Consumer Politics is Not Democracy
I’ve been watching some of the mesmerizing documentaries of Adam Curtis, who made The Century of The Self, The Power of Nightmares, and most recently All Watched Over by Machines of Love and Grace, which is running now on the BBC, available on iPlayer here (for those in the UK). I’ll be publishing a post on that one soon, but first, something caught my ear today while I was watching The Century of The Self. In the fourth film of the series, Dick Morris, Strategy Advisor to President Clinton from 1994 to 1996, talks about how he convinced Clinton to change his approach.
I said that I felt the most important thing for him to do was to bring to the political system the same consumer rules philosophy that the business community has. Because I think politics needs to be as responsive to the whims and desires of the marketplace as business is. And it needs to be sensitive to the bottom line – profits or votes – as a business is. I think all of this involves a changed view of the voters so that instead of treating them as targets you treat them as owners. Instead of treating them as something that you can manipulate you treat them as something you need to learn from. And instead of feeling that you can stay in one place and you can manipulate the voters you need to learn what they want and move yourself to accommodate them.
Morris believed this and probably still does. Mandelson, Blair, Brown, Cameron and practically all politicians now believe it too, ever since it became the recipe for political success from New Labour’s 1997 victory onwards. But what it really means is this:
I said that I felt the most important thing for him to do was to bring to the political system the same consumer rules philosophy that the business community has. Because I think politics needs to be as responsive to the whims and desires of the marketplace as business is. And it needs to be sensitive to the bottom line – profits or votes – as a business is. I think all of this involves a changed view of the voters so that instead of treating them as rational citizens you treat them as consumers with selfish, sometimes irrational desires. Instead of treating them as people you can appeal to with ideas, with the aim of persuading them, you treat them as a static given, as something you need to change your policies to satisfy. And instead of feeling that you can stick to your principles and lead people to a future on the basis of a vision, you need to learn their short-term wants and move yourself to accommodate them.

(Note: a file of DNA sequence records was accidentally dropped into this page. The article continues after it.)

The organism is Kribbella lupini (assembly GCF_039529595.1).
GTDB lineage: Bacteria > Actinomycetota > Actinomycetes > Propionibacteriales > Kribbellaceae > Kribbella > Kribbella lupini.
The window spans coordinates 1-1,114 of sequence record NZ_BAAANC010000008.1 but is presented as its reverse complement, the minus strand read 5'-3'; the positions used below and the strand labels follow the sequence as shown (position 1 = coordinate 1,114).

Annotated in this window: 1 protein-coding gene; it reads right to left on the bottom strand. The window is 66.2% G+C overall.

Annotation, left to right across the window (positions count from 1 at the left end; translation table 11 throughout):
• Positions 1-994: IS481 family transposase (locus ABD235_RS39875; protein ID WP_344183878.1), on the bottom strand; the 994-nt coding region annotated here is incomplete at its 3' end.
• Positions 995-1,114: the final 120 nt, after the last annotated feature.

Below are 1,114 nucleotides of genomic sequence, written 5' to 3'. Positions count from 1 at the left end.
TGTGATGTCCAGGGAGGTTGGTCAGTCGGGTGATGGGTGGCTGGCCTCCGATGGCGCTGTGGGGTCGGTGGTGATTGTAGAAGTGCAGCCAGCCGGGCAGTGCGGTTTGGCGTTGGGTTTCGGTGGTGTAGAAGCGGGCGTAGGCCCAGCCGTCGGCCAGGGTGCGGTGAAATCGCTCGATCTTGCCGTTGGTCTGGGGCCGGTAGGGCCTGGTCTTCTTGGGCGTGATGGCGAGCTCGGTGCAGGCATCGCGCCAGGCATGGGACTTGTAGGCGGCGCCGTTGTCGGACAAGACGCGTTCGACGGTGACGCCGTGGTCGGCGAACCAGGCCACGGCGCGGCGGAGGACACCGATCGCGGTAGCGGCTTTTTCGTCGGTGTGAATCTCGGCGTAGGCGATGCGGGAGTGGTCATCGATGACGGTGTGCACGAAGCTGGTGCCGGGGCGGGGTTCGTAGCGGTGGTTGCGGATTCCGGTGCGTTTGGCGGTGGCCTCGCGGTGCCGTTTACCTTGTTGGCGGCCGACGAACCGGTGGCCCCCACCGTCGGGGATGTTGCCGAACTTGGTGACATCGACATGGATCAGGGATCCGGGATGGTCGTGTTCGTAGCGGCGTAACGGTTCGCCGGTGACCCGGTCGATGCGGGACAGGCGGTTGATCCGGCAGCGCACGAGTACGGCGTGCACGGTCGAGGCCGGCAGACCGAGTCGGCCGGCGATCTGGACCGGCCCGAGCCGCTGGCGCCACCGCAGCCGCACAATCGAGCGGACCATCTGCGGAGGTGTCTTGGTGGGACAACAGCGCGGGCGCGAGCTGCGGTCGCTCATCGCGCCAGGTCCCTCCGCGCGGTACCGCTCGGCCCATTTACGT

I think this is the essence of how politics has changed since the nineties. Notice that both this newer attitude and my own more old-fashioned position, which should be clear from my paraphrasing of Morris’s comment, can be characterized as elitist. Morris and those he influenced can claim to be carrying out the will of the people, which is the essence of democracy. But what this hides is that such populism is more characteristic of tyrrany than democracy, of cynical manipulation devoid of respect for the ability of people to make decisions on the basis of principles. A good example of this kind of populism is the anti-elitism of Rupert Murdoch, with which he responded to criticism back in the eighties and nineties. There is nothing democratic about it. It is condescending, but without even the old-fashioned patrician belief that the masses can be elevated by education and high culture. It accelerates the removal of politics from the realm of ordinary people and thus creates a void which is filled by a new kind of political elite, all the more powerful for its populist contempt for parliamentary politics. This is the legacy we are still living with, and there is no immediate prospect of change. Its latest incarnation in this part of the world was the success in the Scottish election of Alex Salmond, a quintessential presidential populist.
The following quote hits the nail on the head and also points out that it’s no way to run a country, and quickly shows itself to be inadequate. It’s from Focus Group Politics and the Death of the Citizen on the Citizen Renaissance web site.
This new model of focus groups as the heart of policy rejects a key aspect of democratic leadership politics – that there are collective long-term interests that only elected leaders have the ability to deliver on. Focus groups will tell you that people want lower tax and more public services – that’s human nature. So, for instance, New Labour listened to focus groups that told them they did not want money wasted on investment in railways. Then, years later, when the chaos on public transport came home to roost New Labour got the flack for the mess. Of course they did. They were supposed to lead, plan ahead, think long term and think of the greater good, something focus groups will never do.
Thus New Labour was characterized by a mess of contradictory short-term policies whose only concern was immediate popularity, leading them into blunders that their lack of vision left them unable to predict or prevent. Yet this disastrous model for democracy remains at the heart of politics.